GIVE WAY TO YOUR WORST IMPULSE

After many years of searching, I am finally in possession of a deck of Brian Eno’s OBLIQUE STRATEGIES cards.
Encased in a small navy blue box, these are a fantastic creative resource. Created by Brian Eno and Peter Schmidt, they are “over one hundred worthwhile dilemmas”–somewhat performancy instructions a la John Cage. And because they were limited editions, often cost several thousand dollars.
I found a 2001 edition for the price of a fancy lunch.
How to use them? I learned Tarot by pulling a card a day. These are so instructional, I figured I’d pull one and work with it until I “got” it.
Here goes: GIVE WAY TO YOUR WORST IMPULSE
This took some thought. Bitchy remarks? Lazing about? Writing a sentimental poem?
Then I got it.
Worst impulse: to tell the real story of me and these cards. And post it.
Here goes.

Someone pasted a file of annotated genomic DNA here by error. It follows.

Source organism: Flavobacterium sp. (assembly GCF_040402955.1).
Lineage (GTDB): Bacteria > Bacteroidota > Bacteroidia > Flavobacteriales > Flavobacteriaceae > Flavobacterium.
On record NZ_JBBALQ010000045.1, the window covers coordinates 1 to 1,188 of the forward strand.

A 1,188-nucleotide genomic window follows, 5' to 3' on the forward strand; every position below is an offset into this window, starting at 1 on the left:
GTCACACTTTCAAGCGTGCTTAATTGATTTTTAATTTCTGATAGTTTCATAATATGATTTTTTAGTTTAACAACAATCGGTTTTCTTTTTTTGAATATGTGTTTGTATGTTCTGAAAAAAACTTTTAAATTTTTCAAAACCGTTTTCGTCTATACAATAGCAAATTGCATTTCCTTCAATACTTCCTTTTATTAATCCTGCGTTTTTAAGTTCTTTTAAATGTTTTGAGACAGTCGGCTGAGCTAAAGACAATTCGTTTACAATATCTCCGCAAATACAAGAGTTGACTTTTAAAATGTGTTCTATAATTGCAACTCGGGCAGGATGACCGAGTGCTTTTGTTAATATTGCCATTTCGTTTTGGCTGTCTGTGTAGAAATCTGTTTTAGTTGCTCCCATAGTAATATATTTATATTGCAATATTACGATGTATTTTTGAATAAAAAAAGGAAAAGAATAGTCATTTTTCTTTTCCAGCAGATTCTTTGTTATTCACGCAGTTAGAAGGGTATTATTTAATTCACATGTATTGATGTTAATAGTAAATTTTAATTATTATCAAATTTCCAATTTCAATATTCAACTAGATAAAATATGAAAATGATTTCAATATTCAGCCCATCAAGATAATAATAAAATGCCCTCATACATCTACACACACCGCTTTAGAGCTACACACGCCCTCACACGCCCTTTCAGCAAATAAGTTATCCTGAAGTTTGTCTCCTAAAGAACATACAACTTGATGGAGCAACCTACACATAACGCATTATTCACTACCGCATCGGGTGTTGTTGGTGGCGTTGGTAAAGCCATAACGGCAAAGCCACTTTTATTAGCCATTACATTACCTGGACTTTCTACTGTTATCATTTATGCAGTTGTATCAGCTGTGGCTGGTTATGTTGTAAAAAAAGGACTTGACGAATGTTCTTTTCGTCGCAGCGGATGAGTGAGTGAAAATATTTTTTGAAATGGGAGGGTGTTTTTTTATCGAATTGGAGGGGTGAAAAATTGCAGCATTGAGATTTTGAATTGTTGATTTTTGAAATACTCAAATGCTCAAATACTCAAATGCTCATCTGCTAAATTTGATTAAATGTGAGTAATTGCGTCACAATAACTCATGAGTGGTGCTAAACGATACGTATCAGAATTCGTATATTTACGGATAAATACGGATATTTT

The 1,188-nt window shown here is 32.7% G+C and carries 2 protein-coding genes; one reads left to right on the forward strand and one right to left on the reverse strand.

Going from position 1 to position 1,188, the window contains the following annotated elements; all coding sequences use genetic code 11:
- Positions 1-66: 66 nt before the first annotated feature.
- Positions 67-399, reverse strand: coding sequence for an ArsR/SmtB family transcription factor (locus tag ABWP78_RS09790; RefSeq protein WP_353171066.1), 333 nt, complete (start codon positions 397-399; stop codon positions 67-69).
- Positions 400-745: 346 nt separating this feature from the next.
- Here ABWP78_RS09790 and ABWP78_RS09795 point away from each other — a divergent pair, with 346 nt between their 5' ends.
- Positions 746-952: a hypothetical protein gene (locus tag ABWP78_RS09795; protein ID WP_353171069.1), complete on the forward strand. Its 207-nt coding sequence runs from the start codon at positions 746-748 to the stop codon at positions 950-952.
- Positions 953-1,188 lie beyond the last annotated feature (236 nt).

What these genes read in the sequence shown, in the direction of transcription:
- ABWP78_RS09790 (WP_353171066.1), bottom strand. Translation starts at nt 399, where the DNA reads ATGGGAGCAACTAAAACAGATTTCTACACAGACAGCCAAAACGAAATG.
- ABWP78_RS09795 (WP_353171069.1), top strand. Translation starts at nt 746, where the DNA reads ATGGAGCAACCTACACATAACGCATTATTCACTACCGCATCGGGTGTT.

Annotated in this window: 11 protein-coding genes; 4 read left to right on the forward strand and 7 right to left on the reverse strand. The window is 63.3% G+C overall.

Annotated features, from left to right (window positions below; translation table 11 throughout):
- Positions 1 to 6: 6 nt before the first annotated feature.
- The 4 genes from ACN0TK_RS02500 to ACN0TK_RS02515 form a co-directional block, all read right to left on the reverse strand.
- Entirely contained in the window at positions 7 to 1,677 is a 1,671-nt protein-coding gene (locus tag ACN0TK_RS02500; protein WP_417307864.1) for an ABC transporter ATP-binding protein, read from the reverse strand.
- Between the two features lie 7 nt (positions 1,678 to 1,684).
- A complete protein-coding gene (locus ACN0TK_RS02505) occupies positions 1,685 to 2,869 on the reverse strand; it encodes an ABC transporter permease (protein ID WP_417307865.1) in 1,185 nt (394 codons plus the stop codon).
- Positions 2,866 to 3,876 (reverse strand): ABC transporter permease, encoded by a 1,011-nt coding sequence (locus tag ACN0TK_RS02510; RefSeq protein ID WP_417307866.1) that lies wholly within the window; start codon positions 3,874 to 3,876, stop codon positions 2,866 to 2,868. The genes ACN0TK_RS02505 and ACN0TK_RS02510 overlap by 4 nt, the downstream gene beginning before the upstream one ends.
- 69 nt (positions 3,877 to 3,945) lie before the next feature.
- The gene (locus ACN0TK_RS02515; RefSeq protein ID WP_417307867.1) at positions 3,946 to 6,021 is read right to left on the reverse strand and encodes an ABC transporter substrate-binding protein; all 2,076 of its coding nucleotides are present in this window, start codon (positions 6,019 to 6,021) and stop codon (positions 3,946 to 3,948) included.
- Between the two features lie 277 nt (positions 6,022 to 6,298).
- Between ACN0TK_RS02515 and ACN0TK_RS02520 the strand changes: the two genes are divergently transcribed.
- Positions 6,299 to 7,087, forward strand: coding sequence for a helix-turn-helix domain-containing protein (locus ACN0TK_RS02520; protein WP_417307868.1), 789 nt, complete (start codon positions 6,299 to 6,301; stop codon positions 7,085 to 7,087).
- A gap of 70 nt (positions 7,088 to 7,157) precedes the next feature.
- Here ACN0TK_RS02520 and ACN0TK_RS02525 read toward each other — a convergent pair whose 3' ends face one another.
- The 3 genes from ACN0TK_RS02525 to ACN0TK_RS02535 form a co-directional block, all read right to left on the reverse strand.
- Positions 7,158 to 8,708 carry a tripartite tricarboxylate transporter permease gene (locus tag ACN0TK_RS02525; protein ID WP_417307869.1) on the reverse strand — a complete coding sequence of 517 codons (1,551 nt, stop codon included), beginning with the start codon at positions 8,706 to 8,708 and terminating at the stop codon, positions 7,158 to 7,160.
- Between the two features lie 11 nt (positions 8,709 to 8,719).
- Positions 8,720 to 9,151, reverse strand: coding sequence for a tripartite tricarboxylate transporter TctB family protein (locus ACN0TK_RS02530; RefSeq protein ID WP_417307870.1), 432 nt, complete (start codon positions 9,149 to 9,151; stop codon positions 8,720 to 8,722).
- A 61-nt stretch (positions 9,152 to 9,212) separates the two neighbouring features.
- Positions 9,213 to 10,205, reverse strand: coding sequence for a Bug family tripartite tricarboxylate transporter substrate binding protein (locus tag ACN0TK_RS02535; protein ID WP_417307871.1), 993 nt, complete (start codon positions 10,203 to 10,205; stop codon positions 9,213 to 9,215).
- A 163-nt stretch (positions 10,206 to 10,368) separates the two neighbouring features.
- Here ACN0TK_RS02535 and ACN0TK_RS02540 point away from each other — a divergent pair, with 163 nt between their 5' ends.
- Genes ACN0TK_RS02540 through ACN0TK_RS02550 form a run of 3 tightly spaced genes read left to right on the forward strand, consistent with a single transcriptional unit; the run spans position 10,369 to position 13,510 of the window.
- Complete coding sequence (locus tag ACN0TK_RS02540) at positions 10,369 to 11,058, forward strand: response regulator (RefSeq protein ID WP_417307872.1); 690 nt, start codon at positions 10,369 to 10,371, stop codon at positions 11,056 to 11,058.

My first husband, Robert, had a set. I loved them. I used them, to write, to teach. He felt I was wearing the out. He hid them from me.
Then he died.
I searched high and low (i.e. the scary basement). I could not find the cards.
Worst impulse: to keep writing about dead husband. To act as if I have not gotten over dead husband despite nineteen years of trying, when it is obvious to me most of the time that I have.
To hold a grudge against dead husband. To feel he should have told me where the cards were hidden. To keep searching. Maybe this is a good impulse.
To keep searching.

So, from time to time I may pull a card and write about it. My even WORSE impulse was to pull a card a day and write a book about it. And not revise my novel or develop a new class or garden. So bad I won’t do it. Not yet.